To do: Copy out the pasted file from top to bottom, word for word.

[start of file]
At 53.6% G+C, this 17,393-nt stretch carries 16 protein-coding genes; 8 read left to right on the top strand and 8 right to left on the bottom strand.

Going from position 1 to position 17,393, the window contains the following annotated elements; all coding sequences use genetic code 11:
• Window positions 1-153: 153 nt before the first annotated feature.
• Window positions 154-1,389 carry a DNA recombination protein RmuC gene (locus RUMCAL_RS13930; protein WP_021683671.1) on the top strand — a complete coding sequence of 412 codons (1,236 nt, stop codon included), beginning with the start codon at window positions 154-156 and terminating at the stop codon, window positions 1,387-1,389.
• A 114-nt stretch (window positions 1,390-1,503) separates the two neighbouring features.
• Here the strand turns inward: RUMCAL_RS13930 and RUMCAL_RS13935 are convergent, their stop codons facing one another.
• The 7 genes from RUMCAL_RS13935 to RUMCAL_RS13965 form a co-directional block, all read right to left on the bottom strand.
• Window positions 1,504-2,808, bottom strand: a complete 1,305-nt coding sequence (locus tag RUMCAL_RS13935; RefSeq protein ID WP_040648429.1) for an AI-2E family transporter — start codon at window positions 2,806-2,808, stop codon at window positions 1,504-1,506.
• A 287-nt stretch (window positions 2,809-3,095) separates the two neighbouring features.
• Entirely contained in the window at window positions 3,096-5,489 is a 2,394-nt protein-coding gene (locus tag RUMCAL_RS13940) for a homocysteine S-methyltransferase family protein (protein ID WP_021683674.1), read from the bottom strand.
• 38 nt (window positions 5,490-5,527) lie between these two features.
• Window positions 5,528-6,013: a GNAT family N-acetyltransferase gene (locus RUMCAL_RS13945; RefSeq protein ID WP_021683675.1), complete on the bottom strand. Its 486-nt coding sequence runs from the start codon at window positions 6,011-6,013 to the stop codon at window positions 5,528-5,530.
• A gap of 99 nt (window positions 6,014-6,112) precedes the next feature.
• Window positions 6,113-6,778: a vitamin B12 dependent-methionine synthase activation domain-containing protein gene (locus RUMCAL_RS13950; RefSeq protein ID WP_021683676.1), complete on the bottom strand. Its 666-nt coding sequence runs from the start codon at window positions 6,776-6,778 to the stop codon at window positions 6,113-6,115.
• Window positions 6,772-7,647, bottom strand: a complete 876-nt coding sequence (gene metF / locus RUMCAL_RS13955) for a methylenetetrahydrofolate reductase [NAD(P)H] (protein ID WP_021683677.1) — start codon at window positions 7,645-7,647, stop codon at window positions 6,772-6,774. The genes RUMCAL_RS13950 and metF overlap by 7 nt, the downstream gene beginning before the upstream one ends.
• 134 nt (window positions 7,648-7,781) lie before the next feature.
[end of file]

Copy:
At 53.6% G+C, this 17,393-nt stretch carries 16 protein-coding genes; 8 read left to right on the top strand and 8 right to left on the bottom strand.

Going from position 1 to position 17,393, the window contains the following annotated elements; all coding sequences use genetic code 11:
• Window positions 1-153: 153 nt before the first annotated feature.
• Window positions 154-1,389 carry a DNA recombination protein RmuC gene (locus RUMCAL_RS13930; protein WP_021683671.1) on the top strand — a complete coding sequence of 412 codons (1,236 nt, stop codon included), beginning with the start codon at window positions 154-156 and terminating at the stop codon, window positions 1,387-1,389.
• A 114-nt stretch (window positions 1,390-1,503) separates the two neighbouring features.
• Here the strand turns inward: RUMCAL_RS13930 and RUMCAL_RS13935 are convergent, their stop codons facing one another.
• The 7 genes from RUMCAL_RS13935 to RUMCAL_RS13965 form a co-directional block, all read right to left on the bottom strand.
• Window positions 1,504-2,808, bottom strand: a complete 1,305-nt coding sequence (locus tag RUMCAL_RS13935; RefSeq protein ID WP_040648429.1) for an AI-2E family transporter — start codon at window positions 2,806-2,808, stop codon at window positions 1,504-1,506.
• A 287-nt stretch (window positions 2,809-3,095) separates the two neighbouring features.
• Entirely contained in the window at window positions 3,096-5,489 is a 2,394-nt protein-coding gene (locus tag RUMCAL_RS13940) for a homocysteine S-methyltransferase family protein (protein ID WP_021683674.1), read from the bottom strand.
• 38 nt (window positions 5,490-5,527) lie between these two features.
• Window positions 5,528-6,013: a GNAT family N-acetyltransferase gene (locus RUMCAL_RS13945; RefSeq protein ID WP_021683675.1), complete on the bottom strand. Its 486-nt coding sequence runs from the start codon at window positions 6,011-6,013 to the stop codon at window positions 5,528-5,530.
• A gap of 99 nt (window positions 6,014-6,112) precedes the next feature.
• Window positions 6,113-6,778: a vitamin B12 dependent-methionine synthase activation domain-containing protein gene (locus RUMCAL_RS13950; RefSeq protein ID WP_021683676.1), complete on the bottom strand. Its 666-nt coding sequence runs from the start codon at window positions 6,776-6,778 to the stop codon at window positions 6,113-6,115.
• Window positions 6,772-7,647, bottom strand: a complete 876-nt coding sequence (gene metF / locus RUMCAL_RS13955) for a methylenetetrahydrofolate reductase [NAD(P)H] (protein ID WP_021683677.1) — start codon at window positions 7,645-7,647, stop codon at window positions 6,772-6,774. The genes RUMCAL_RS13950 and metF overlap by 7 nt, the downstream gene beginning before the upstream one ends.
• 134 nt (window positions 7,648-7,781) lie before the next feature.